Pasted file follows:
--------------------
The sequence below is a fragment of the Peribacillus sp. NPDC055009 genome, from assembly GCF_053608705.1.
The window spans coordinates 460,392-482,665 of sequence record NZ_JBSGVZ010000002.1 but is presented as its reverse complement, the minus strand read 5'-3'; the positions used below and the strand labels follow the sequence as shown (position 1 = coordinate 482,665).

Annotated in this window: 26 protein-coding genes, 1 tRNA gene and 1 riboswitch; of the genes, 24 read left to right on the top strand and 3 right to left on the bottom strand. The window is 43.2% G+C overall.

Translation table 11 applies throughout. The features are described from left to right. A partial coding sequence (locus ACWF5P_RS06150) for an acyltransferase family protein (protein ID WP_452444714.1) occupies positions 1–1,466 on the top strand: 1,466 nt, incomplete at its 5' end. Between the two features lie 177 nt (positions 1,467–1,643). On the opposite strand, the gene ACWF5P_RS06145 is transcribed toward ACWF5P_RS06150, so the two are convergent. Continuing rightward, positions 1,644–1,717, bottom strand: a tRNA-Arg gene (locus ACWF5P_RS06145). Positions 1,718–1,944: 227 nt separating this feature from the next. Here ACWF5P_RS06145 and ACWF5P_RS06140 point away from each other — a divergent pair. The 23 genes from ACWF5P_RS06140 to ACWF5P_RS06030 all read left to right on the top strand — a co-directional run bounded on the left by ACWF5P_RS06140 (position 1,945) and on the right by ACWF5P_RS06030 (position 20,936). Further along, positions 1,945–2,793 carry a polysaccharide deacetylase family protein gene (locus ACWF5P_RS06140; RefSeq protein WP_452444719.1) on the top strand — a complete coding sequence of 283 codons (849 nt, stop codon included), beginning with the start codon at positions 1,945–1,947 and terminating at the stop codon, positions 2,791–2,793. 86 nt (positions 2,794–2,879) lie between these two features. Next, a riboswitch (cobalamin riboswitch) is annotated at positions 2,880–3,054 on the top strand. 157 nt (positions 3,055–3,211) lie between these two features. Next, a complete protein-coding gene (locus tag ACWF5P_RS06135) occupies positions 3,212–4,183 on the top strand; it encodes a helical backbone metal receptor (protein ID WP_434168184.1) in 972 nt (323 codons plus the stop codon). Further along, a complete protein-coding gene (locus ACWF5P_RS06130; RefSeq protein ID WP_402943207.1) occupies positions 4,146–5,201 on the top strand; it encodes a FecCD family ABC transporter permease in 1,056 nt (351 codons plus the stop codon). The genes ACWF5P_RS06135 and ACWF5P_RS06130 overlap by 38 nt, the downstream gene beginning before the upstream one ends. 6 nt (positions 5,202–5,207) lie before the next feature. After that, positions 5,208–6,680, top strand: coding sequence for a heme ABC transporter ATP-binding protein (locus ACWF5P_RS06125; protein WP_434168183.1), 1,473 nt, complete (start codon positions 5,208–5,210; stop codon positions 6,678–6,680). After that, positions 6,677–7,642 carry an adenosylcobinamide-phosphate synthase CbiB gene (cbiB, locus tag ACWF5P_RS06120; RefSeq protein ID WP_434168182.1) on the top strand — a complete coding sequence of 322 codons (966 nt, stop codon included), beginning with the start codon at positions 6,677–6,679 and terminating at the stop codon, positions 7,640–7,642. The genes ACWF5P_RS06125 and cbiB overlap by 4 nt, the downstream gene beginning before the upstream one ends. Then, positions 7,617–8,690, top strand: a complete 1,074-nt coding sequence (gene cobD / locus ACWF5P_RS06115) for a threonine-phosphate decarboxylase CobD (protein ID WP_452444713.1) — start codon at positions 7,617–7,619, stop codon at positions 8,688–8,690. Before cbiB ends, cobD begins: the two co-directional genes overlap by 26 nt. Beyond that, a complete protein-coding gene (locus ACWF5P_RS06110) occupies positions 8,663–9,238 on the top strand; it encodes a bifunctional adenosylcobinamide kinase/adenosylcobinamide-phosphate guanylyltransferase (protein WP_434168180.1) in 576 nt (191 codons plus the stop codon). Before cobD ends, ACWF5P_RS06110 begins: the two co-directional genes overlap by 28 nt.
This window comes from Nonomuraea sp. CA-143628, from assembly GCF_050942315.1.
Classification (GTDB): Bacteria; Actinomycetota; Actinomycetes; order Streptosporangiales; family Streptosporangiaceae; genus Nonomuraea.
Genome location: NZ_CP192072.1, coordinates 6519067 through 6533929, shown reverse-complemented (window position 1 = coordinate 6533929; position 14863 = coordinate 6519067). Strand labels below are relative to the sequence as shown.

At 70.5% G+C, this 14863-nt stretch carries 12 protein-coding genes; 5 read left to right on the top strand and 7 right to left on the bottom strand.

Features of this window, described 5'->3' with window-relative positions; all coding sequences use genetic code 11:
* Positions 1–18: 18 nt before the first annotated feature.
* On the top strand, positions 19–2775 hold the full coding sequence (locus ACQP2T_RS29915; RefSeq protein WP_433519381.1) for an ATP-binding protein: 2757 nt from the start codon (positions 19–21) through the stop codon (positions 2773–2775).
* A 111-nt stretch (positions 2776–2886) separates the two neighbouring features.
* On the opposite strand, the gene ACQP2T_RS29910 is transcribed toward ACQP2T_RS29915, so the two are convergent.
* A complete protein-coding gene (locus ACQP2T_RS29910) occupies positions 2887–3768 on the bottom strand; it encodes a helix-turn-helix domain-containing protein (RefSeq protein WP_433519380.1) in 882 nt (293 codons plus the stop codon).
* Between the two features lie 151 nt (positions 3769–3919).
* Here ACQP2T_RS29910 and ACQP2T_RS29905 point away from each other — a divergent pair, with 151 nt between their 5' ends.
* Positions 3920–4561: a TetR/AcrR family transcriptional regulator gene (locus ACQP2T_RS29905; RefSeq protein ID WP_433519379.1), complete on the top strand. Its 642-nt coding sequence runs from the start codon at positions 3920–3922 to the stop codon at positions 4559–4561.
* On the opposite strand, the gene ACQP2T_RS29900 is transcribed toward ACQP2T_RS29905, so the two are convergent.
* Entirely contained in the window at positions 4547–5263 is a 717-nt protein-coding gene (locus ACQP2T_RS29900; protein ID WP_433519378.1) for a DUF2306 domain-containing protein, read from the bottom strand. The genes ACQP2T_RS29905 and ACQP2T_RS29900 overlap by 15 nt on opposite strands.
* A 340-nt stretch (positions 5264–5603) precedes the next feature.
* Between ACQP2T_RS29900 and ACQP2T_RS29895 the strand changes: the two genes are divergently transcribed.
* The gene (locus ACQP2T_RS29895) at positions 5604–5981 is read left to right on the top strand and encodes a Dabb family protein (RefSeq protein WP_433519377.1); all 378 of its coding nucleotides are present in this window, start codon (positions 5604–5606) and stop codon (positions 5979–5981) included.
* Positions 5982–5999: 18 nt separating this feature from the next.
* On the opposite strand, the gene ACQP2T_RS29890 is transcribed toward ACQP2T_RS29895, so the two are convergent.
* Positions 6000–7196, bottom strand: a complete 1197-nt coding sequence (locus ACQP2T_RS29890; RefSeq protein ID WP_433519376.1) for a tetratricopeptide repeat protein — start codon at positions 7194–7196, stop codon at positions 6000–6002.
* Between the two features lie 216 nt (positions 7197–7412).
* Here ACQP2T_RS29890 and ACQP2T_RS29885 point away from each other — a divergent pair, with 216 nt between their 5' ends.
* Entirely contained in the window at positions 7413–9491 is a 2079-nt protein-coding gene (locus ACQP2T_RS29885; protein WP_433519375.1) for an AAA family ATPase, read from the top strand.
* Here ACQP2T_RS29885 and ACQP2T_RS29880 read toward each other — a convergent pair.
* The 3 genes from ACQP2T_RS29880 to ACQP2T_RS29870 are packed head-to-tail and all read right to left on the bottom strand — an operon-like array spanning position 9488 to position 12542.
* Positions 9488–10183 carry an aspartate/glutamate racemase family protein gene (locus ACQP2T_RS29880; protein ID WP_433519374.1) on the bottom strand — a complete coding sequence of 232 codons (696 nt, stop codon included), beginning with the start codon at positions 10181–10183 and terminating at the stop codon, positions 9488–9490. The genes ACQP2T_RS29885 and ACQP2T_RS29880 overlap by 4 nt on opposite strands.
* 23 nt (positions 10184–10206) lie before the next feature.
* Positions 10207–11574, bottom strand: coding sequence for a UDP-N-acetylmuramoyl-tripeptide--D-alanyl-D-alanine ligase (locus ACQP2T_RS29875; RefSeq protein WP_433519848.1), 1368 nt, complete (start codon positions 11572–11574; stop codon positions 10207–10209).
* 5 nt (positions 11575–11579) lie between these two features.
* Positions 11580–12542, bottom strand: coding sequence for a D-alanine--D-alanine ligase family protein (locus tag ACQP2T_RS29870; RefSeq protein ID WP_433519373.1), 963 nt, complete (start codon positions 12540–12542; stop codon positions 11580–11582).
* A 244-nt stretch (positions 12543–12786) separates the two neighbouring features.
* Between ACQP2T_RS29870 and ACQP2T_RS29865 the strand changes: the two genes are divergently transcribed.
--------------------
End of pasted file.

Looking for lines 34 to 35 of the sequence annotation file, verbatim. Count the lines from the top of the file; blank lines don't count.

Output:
* 5 nt (positions 11575–11579) lie between these two features.
* Positions 11580–12542, bottom strand: coding sequence for a D-alanine--D-alanine ligase family protein (locus tag ACQP2T_RS29870; RefSeq protein ID WP_433519373.1), 963 nt, complete (start codon positions 12540–12542; stop codon positions 11580–11582).